Drama-Free HVAC Retrofits
Drama-Free HVAC Retrofits
HVAC retrofits seem simple enough. They can be, but careful planning is key. Knowing exactly what to plan for and doing the work up front will ultimately determine how smoothly the project goes.
Below are the specific elements of any HVAC retrofit. Each has a certain timeframe and cost associated with it. These points can be modified to fit almost any type of equipment—rooftop units, split systems, chillers, boilers, cooling towers and so on.
In commercial buildings, it’s common to find that the space has been renovated or changed use since the original HVAC equipment was installed. So the first thing to do is to get a mechanical engineer to evaluate the space and determine if the equipment and systems comply with building code and the use of the space.
We once received a call from the parent company of a popular Florida restaurant. Apparently, the restaurant was muggy, ninety degrees, and customers were leaving before their meals were served. Engineering revealed that the restaurant was 160 tons short of cooling. It turned out they had recently enclosed their large, outdoor patio in glass without factoring in the additional cooling requirements of the space. While this is an extreme example of a common theme, it illustrates the need to take this point seriously.
The amount of heat generated inside the space is probably the single most important determinant of comfort. A human body generates approximately 300-600 BTUs of heat per hour, so a high-occupancy space will require more tonnage cooling capacity. Computers, servers, lighting,refrigeration and cooking equipment all generate a sizeable amount of heat. The intense afternoon sun and corresponding solar gain can also be uncomfortable for people who work or shop in the space, especially with western-facing windows. Geographic location and altitude can drastically affect the heat load calculations so they should be done by a local mechanical engineer familiar with the climate. All these factors affect the comfort level and therefore must be considered.
With rooftop and split systems, specifications may include the SEER rating or efficiency of the unit, economizers for outside air exchanges, smoke detectors, EMS controls, humidification, hail guards, coated coils and new electrical disconnects. A mechanical engineer cannot always make those judgement calls for you, especially regarding efficiency and controls.
How long will it take to get the job scheduled and the equipment to the site? If you are replacing a common item, it may be in stock. On the other hand, equipment ordered from the manufacturer can take multiple weeks to ship from the factory. Items that may need to be special ordered include chillers, cooling towers, boilers, make-up air units and certain types of rooftop units.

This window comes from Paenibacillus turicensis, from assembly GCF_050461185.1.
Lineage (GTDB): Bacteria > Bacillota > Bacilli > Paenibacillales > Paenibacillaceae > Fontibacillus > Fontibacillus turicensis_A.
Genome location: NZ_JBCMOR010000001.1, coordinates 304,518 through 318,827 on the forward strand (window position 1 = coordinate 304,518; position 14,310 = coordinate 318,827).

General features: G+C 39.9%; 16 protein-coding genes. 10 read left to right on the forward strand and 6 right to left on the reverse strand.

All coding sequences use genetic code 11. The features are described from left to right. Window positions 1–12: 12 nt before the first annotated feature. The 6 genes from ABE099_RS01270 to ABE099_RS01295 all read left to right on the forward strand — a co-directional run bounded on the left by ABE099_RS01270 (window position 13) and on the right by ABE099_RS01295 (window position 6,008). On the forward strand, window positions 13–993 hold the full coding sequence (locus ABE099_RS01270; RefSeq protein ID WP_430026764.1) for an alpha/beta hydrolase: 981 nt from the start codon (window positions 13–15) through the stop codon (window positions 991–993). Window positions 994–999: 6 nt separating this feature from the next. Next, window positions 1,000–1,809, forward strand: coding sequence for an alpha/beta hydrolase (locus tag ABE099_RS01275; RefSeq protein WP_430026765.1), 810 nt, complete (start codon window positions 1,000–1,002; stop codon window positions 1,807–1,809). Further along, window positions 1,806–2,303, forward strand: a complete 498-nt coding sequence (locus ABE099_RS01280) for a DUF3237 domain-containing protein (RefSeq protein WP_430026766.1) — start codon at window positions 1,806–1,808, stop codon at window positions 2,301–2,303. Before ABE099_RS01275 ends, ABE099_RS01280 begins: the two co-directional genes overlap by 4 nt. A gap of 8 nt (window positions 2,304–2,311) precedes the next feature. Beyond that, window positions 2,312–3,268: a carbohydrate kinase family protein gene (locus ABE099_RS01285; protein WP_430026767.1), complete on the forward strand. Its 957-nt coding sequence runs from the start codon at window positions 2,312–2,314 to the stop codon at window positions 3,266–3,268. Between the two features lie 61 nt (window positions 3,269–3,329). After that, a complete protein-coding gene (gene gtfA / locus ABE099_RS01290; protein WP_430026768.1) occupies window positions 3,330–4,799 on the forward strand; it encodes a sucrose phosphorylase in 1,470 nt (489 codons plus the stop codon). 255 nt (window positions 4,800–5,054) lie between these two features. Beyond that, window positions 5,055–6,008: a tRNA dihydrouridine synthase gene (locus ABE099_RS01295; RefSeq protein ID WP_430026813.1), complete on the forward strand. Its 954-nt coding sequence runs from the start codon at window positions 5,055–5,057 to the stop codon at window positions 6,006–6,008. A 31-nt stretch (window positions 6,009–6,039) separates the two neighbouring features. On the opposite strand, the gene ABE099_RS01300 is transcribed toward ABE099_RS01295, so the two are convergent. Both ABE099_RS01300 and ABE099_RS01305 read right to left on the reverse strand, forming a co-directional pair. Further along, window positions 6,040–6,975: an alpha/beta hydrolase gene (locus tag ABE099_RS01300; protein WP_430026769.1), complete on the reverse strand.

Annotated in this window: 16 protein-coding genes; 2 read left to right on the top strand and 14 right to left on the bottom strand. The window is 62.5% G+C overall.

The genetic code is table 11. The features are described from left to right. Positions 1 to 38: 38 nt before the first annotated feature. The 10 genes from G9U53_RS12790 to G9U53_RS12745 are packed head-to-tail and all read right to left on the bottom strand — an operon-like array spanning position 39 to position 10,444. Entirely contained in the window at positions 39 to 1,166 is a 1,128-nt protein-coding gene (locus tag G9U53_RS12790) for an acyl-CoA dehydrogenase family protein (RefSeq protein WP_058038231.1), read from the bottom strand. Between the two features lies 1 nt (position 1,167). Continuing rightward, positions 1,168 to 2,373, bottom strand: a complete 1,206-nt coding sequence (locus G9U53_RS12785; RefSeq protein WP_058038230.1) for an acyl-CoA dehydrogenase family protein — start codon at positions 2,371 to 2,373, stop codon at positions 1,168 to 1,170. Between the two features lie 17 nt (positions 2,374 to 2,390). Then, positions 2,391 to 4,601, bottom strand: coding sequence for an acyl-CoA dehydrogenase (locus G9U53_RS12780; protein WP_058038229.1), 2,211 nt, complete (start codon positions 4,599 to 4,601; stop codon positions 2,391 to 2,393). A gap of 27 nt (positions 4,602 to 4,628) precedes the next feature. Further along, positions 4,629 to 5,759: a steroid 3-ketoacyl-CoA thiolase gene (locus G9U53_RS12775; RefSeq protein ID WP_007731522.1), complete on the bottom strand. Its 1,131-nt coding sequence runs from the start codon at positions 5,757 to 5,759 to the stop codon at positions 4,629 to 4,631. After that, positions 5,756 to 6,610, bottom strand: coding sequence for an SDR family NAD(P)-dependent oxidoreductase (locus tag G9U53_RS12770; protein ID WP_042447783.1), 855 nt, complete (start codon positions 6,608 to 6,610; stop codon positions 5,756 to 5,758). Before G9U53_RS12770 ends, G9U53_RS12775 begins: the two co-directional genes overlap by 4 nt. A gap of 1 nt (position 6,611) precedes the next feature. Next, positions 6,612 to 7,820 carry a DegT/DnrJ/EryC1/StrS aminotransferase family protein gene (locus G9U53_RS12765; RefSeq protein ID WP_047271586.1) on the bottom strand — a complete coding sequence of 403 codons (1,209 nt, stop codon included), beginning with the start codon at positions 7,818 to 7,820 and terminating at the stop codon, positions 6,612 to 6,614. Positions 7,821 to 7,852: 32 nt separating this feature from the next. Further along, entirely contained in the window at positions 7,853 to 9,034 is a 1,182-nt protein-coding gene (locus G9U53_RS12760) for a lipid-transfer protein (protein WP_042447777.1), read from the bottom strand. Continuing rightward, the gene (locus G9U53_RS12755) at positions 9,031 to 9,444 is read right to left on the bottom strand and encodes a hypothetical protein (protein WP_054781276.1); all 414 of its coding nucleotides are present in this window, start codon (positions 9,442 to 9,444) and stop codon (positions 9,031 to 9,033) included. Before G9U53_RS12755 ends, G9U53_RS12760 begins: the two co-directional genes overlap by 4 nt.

If you are switching your rooftop unit to a different brand or model, you’ll likely need custom-built adapt-a-curbs between the unit and the rooftop so that the supply and the return air align with the penetrations in the roof. Adapt-a-curbs are usually custom made and require some lead time.
If you aren’t replacing like-for-like equipment, the project will likely require structural engineering and possibly structural reinforcement. The weight of the new and old equipment, as well as additional weight from adapt-a-curbs, will determine what is required. City building codes will usually dictate if structural reinforcement is necessary. If so, it will typically require reframing of the joists, or welding in structural steel. Again, this takes time, and, of course, money.
Is there enough power to handle the new unit? This is especially important if you are adding new equipment but may also come into play for change-outs. Some of the electrical issues that you may encounter include new fusible disconnects, single- or three-phase power, GFI outlets, wiring, panel upgrades, and sometimes, working with the utility company to upgrade service.
Very large buildings such as shopping centers or distribution centers may require a specialized crane or even a helicopter to set the unit. You’ll need to determine where the crane can set up on the property so that it is both safe and doesn’t affect your business. Also, for safety reasons, the building may need to be unoccupied when the crane sets the unit(s).
If the unit being installed has a rating over 2,000 CFM, the unit’s smoke detectors will need to be tied into the main fire panel and may need additional sensors, controls or programming.
If it’s required, always pull permits. Volumes could be written about the economic ruin suffered because someone thought they could skirt the issue. Proper permitting takes the liability out of your hands and places it somewhere else. In order to get a permit, the city may require you to bring unrelated items up to code. Depending on the neighborhood’s zoning, you may need to install a fence around the project. These kinds of things can add to the duration and cost of the project.
Some other issues that could affect your project include roofing, piping, natural gas, welding, height of the project, core drilling, or test and balance.
There are many things to consider when it comes to HVAC upgrades or replacements. Preparation and planning will keep your HVAC system where it should be—humming along like background noise. Keep all of these things in mind and you’ll be on your way to delivering your capital project on time, on budget, and without drama.